2. Investigate effective mosquito control measures for swine farms in the US, including recommendations based on site design, ventilation type, and manure storage. Chemical insecticide residues and withdrawal periods should be indicated.
  3. Design novel or confirm current US diagnostic assays for JEV (PCR, antibody) can distinguish between JEV and other flaviviruses in the US (West Nile virus, St. Louis encephalitis virus) which may produce cross-reactivity and can detect all five genotypes (I-V) of JEV.
  4. Determine the most effective consumer and producer messaging on JEV being a “mosquito disease,” with the goal of minimizing negative effects on pork production and consumption while maximizing safety and protection of swine personnel in the event of a JEV incursion.
  5. Investigate surveillance targets (species, high risk locations in US, sample types) and diagnostic assays (PCR, antibody) to develop an effective surveillance plan for earliest detection of a JEV incursion into the US.
    • Examples may include:
      • Feral swine, commercial swine, high-risk backyard swine, mosquitos, water birds, migratory birds, sentinel animal systems such as chickens, lagoon effluent, bird feces, oral fluids, tonsils, human encephalitis cases.
  6. Investigate syndromic surveillance for case compatible veterinary diagnostic laboratory submissions in the US of reproductive disease from sow farms (abortions, mummified fetuses, stillborns, neonatal tremors) to define the annual or seasonal number of compatible cases, including the percent of cases in which no definitive diagnosis of endemic disease or toxicosis is determined.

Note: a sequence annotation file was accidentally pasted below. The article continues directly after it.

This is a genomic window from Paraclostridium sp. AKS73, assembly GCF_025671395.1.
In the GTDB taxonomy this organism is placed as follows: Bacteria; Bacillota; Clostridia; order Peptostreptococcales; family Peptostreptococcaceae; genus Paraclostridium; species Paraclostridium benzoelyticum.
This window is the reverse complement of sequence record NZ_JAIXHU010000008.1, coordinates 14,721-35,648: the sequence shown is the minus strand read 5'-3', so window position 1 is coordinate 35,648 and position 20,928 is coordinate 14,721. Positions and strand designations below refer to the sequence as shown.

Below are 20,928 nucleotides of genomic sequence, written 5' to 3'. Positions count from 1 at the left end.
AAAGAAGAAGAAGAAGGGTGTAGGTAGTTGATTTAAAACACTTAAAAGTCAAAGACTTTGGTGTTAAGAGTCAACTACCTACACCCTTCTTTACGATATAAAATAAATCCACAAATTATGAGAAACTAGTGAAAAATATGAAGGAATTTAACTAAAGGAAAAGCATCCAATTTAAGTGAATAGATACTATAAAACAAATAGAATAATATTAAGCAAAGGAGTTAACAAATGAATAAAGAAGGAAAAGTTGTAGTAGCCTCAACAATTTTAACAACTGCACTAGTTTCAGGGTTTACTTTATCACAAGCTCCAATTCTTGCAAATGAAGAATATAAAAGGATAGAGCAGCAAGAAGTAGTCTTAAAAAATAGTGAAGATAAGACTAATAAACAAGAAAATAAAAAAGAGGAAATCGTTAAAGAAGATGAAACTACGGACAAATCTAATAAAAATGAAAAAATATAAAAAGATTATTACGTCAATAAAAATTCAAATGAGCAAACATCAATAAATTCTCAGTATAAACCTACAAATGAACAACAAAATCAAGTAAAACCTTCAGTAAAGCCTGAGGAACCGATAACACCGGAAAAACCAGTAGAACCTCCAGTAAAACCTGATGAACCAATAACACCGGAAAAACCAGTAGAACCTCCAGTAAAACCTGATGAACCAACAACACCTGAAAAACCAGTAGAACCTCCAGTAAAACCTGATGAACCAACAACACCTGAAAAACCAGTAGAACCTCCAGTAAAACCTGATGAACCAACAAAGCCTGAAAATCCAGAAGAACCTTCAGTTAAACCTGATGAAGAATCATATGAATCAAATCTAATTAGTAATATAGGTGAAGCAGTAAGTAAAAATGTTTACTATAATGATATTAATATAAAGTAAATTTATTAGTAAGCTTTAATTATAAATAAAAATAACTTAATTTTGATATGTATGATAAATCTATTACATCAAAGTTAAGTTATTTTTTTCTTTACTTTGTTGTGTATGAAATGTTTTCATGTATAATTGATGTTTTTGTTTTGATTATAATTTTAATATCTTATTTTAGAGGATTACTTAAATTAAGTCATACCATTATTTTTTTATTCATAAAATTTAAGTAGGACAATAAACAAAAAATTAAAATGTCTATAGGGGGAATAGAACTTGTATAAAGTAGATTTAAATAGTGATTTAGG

7. Develop experimental challenge models for JEV to interrogate interventions and their effect on clinical disease severity, pathogenesis in pregnant sows, transmission rates, virus replication, and prevalence within and across litters.
  8. Develop vaccine candidates for use in US commercial swine to minimize production losses if JEV is introduced, focusing on subunit, vectored, mRNA, or killed vaccines, that could be deployed post-outbreak and would allow differentiation of vaccinated from infected animals (DIVA).
  9. Determine the extent of JEV cross-protection that is present across US commercial swine after exposure to other flaviviruses (West Nile virus, St. Louis encephalitis virus) endemic to the US.